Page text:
European business groups attack US over latest green investment move
European business groups and lawmakers have hit out at the White House after it announced fresh measures aimed at promoting investment in homegrown green technology.
The support for American-made electric vehicle chargers, unveiled by the administration on Wednesday, comes after the US in August passed the $369bn Inflation Reduction Act, or IRA, containing hundreds of billions of dollars in subsidies and tax credits for US-manufactured clean technology.
“Our most important trading partner decides things in their own interest,” said Luisa Santos, deputy director-general of BusinessEurope, which represents companies across the EU. “They keep doing this. But they want us to support them on China.”
A spokesperson for DigitalEurope, which represents the continent’s technology sector, described the latest support as “like déjà vu”. Cecilia Bonefeld-Dahl, its director-general, said: “The way to achieve our common climate goal is not through more ‘Buy American’ but through joint action and common standards.”
The European Commission said it would seek talks with the US over the subsidies. “We must look for synergies and work to avoid trade barriers in the transatlantic relationship,” a spokesperson for the commission said last week. “We will continue to raise concerns about discrimination or local content requirements with our US counterparts.”
The latest package, part of the US’s Infrastructure Law, will see the US government invest $7.5bn in EV charging, $10bn in clean transportation and more than $7bn in EV battery components, critical minerals and raw materials.
The White House last week described the support as “a tool to promote domestic production”. To qualify, products must have at least 55 per cent content manufactured domestically from next year.
While business groups and lawmakers attacked Washington’s repeated reluctance to consult with its big trading partners on green subsidies, European companies with large US operations welcomed the additional support.
Swiss-based technology company ABB, which is one of Europe’s leading EV charger makers and counts the US as its biggest market, said the measures were “expected to be beneficial”.
“With our new manufacturing operations in South Carolina and our focus on the US market, we are looking forward to continuing to work with our partners and federal and state governments to deploy reliable and high-quality public chargers,” a spokesperson for the group said.
German chemicals manufacturer BASF, which employs more than 16,000 workers on more than 150 sites in North America, said it would “look at what opportunities there are through the framework of the IRA and the Infrastructure Law”.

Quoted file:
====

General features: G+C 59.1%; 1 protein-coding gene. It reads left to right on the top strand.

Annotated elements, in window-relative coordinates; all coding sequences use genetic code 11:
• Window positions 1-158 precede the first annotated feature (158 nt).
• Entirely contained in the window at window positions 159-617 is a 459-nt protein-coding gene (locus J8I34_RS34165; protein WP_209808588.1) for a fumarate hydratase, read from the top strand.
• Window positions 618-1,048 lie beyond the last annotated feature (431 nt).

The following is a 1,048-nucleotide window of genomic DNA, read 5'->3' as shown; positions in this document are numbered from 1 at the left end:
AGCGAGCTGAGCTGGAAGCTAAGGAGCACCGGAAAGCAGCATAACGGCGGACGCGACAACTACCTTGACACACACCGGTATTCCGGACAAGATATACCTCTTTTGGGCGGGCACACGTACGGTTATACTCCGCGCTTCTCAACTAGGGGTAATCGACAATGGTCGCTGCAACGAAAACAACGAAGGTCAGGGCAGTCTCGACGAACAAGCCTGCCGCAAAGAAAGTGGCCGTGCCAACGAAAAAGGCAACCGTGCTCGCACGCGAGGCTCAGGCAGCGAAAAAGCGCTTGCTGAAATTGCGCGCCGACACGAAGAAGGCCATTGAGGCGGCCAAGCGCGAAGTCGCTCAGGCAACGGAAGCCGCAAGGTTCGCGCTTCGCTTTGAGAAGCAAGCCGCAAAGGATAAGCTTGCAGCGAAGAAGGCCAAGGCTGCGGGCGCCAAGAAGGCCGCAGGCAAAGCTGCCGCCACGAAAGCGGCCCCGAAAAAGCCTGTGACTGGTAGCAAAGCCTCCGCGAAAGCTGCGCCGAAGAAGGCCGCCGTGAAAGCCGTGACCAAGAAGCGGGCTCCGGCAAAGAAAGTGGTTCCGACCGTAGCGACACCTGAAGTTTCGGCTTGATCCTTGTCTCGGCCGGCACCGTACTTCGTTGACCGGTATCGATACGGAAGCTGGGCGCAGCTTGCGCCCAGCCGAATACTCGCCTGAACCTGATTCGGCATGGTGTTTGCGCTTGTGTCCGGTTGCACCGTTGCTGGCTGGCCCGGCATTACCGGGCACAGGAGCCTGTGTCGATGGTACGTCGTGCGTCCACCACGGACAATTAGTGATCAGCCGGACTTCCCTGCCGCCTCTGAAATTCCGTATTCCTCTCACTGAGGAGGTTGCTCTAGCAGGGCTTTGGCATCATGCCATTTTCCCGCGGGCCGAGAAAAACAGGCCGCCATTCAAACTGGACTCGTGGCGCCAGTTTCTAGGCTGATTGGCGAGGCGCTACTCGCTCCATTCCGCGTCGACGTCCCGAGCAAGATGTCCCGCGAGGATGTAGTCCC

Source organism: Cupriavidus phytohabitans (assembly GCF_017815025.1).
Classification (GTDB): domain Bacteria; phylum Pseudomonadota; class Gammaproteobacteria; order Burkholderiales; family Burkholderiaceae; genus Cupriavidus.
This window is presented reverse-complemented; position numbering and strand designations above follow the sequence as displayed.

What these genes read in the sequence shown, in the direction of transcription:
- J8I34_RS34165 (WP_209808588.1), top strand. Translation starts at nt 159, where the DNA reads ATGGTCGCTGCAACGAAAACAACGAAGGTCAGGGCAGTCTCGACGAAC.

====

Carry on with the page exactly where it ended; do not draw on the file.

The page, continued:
“Such incentives can help support the advancement of electromobility in the US and North America and otherwise help to reduce emissions in the transportation sector,” a spokesperson said.
The commission and White House have convened a task force to find ways to implement the Inflation Reduction Act to allow better treatment of EU manufacturers. But it has made little progress in the face of US congressional opposition, with Brussels instead allowing member states to subsidise domestic clean technology industries by relaxing state aid rules.
Brussels has already threatened to complain to the World Trade Organization, whose rules forbid tying state support to domestic manufacturing, over the Inflation Reduction Act. Officials have also claimed the US is trying to lure companies away from the EU. BASF has said it will make about 15 per cent of its capital expenditure in North America over the next four years.
The latest US move also raises questions about the Trade and Technology Council, a forum set up 18 months ago to harmonise transatlantic rules.
The forum has delivered little despite being led by commerce secretary Gina Raimondo, secretary of state Antony Blinken and trade representative Katherine Tai on the US side and the EU’s trade and competition commissioners Valdis Dombrovskis and Margrethe Vestager.
“The EU and US should work together to promote resilient supply chains and support the transition to low carbon economies on both sides of the Atlantic,” the commission said last week. “This is one of the main purposes of our co-operation with the US in the framework of the TTC.”
Before this week’s White House announcement, both sides said they were preparing a joint recommendation for state-funded EV charging networks and a common standard for truck chargers. Officials say they wanted to prevent China, the biggest market for electric vehicles, from setting global standards.
Business groups are also keen for the TTC to take on a greater role in shaping trade relations.
“We have the forum to discuss these issues and align with allies — the TTC,” said a spokesperson for DigitalEurope. “Let’s use it or lose it.”
“The TTC needs to be on a higher political level,” Santos said. “Does the [US] president understand there is a logic behind it, that it should not be a talking shop but a place to discuss the consequences of US actions for Europe?”
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